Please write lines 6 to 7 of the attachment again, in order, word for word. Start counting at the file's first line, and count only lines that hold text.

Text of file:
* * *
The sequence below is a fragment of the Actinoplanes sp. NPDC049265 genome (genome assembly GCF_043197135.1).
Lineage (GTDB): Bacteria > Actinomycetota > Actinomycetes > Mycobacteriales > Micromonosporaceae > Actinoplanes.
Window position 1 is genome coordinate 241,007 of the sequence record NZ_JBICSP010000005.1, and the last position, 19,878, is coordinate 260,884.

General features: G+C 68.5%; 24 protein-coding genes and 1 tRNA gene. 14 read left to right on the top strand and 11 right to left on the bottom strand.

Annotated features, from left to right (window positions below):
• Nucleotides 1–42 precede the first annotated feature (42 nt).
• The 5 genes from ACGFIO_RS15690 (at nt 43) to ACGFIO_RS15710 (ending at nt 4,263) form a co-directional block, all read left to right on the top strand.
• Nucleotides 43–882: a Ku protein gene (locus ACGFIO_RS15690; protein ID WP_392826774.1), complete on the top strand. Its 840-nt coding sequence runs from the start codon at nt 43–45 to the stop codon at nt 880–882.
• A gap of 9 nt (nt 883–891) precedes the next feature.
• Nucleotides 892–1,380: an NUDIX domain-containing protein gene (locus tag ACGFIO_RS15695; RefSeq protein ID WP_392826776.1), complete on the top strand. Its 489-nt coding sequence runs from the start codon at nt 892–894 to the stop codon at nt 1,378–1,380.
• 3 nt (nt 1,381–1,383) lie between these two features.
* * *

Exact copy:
• Nucleotides 1–42 precede the first annotated feature (42 nt).
• The 5 genes from ACGFIO_RS15690 (at nt 43) to ACGFIO_RS15710 (ending at nt 4,263) form a co-directional block, all read left to right on the top strand.